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Journal of Immunology Research
Volume 2016 (2016), Article ID 4086591, 11 pages
Research Article

Dietary Administration of Banana (Musa acuminata) Peel Flour Affects the Growth, Antioxidant Status, Cytokine Responses, and Disease Susceptibility of Rohu, Labeo rohita

1Laboratory of Aquatic Biomedicine, College of Veterinary Medicine and Research Institute for Veterinary Science, Seoul National University, Seoul 151742, Republic of Korea
2Department of Biotechnology, Periyar Maniammai University, Thanjavur, Tamil Nadu 613403, India

Received 24 November 2015; Revised 4 April 2016; Accepted 14 April 2016

Academic Editor: Ghislain Opdenakker

Copyright © 2016 Sib Sankar Giri et al. This is an open access article distributed under the Creative Commons Attribution License, which permits unrestricted use, distribution, and reproduction in any medium, provided the original work is properly cited.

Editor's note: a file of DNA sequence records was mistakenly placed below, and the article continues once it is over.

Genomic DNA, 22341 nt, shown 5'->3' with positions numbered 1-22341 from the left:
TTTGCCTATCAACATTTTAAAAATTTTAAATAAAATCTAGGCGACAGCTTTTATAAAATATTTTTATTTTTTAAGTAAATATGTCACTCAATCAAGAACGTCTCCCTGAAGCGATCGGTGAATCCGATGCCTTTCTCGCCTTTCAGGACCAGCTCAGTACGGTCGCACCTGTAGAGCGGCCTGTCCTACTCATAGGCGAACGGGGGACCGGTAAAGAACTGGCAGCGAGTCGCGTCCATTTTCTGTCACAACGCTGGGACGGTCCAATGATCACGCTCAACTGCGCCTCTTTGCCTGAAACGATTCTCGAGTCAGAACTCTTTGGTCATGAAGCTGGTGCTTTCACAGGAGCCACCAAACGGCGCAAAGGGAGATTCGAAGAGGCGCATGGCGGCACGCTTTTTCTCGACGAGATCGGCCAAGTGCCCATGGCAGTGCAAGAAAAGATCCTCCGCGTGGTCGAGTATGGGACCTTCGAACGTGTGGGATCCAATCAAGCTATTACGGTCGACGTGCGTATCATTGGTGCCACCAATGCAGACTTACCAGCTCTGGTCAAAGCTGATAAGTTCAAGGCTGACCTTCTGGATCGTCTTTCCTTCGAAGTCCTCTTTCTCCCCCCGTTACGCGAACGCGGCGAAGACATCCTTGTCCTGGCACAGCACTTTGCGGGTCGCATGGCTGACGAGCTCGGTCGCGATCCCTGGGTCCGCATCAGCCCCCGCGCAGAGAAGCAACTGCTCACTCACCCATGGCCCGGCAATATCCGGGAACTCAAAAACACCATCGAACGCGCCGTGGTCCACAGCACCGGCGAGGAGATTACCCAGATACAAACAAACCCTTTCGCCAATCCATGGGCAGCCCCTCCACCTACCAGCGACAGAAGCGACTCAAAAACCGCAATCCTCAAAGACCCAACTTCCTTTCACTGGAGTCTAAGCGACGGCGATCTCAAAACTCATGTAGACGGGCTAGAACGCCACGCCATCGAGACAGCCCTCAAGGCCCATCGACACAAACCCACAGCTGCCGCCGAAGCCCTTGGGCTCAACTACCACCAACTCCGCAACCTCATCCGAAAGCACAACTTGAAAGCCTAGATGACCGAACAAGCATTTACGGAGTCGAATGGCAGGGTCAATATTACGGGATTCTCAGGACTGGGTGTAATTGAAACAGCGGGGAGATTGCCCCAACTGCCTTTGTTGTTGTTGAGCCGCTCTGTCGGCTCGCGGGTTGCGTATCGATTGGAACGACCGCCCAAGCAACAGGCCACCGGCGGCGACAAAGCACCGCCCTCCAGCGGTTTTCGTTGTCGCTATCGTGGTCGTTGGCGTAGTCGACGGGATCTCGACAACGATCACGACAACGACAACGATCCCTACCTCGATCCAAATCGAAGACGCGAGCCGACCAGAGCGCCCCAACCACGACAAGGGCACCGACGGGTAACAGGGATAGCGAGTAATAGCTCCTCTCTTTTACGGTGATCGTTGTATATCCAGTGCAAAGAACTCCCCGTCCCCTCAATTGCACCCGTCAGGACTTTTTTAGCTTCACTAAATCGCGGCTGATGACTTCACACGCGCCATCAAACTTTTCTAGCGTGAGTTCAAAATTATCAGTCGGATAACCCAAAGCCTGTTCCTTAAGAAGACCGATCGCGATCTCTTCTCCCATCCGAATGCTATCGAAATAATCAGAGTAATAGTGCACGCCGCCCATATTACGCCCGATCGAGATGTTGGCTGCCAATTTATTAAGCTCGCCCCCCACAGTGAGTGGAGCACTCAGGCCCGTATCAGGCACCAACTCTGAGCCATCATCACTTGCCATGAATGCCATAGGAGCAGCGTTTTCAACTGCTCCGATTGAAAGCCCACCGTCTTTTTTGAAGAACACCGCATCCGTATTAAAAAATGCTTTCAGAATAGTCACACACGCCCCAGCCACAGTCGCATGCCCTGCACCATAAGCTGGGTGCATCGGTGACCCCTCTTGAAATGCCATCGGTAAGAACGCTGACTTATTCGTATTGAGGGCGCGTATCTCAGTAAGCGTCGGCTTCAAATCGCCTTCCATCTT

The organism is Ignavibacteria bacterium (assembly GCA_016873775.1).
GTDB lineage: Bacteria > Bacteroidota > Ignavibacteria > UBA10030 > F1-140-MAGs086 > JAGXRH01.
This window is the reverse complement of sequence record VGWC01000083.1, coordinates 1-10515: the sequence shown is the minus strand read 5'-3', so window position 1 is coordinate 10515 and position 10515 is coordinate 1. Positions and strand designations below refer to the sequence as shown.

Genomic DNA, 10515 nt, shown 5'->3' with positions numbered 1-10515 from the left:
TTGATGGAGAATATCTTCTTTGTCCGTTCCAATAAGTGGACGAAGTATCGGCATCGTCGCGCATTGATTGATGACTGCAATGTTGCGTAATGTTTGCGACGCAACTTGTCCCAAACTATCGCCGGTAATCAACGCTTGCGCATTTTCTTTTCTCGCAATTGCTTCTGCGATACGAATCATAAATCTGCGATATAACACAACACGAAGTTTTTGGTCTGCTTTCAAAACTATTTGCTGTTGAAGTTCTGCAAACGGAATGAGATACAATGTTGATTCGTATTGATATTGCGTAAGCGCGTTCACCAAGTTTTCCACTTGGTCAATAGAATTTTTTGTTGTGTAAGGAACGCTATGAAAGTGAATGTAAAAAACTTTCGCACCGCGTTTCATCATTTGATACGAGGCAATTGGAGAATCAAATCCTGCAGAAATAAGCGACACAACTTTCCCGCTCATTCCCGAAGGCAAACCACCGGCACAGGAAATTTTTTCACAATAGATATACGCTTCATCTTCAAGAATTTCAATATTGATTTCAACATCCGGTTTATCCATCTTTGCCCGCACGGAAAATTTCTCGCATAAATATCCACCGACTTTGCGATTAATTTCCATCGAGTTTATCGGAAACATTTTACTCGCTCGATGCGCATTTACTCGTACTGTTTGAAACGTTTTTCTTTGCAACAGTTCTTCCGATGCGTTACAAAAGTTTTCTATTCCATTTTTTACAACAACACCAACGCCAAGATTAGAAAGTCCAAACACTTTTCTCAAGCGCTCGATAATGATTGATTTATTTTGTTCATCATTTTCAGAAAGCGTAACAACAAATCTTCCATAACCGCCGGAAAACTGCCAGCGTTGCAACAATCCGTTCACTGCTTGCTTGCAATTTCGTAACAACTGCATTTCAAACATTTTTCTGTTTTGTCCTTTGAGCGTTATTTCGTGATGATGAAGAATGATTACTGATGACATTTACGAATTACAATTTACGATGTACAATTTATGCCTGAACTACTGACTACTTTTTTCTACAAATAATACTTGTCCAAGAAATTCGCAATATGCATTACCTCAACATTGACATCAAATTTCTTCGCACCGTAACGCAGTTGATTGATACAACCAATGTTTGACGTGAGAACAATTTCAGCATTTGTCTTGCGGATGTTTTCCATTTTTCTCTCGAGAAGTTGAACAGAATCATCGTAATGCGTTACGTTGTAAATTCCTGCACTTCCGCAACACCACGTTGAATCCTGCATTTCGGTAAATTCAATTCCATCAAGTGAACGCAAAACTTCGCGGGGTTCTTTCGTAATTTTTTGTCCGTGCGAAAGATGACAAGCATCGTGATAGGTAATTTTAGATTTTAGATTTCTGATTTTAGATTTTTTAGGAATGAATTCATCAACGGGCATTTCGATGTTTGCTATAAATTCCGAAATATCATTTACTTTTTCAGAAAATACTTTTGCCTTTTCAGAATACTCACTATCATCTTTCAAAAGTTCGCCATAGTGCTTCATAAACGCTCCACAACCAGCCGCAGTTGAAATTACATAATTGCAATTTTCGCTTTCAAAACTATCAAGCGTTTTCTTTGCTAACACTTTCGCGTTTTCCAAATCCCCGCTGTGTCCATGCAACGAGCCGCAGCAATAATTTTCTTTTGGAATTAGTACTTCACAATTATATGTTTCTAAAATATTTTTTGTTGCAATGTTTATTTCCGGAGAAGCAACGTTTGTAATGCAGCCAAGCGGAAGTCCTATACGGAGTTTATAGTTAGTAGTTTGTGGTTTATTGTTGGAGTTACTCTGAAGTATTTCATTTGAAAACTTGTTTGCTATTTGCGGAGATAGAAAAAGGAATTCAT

To explore the feasibility of Musa acuminata (banana) peels as a feed additive, effects of banana peel flour (BPF) on the growth and immune functions of Labeo rohita were evaluated. Diets containing five different concentrations of BPF (0% [basal diet], 1% [B1], 3% [B3], 5% [B5], and 7% [B7]) were fed to the fish (average weight: 15.3 g) for 60 days. The final weight gain and specific growth rate were higher () in the B5 group. The most significant improvements in immune parameters such as lysozyme, alternative complement pathway, leukocyte phagocytic, superoxide dismutase, and catalase activities were observed in the B5 group. However, the B5 group exhibited the lowest malondialdehyde activity. IgM and glutathione peroxidise activities were significantly elevated in the treatment groups, except in B1, after only 30 days of feeding. Of the examined cytokine-related genes, IL-1β, TNF-α, and HSP70 were upregulated in the head kidney and hepatopancreas, and expressions were generally higher in the B3 and B5 groups. Moreover, B5 group challenged with Aeromonas hydrophila 60 days after feeding exhibited the highest survival rate (70%; ). These results suggest that dietary BPF at 5% could promote growth performance and strengthen immunity in L. rohita.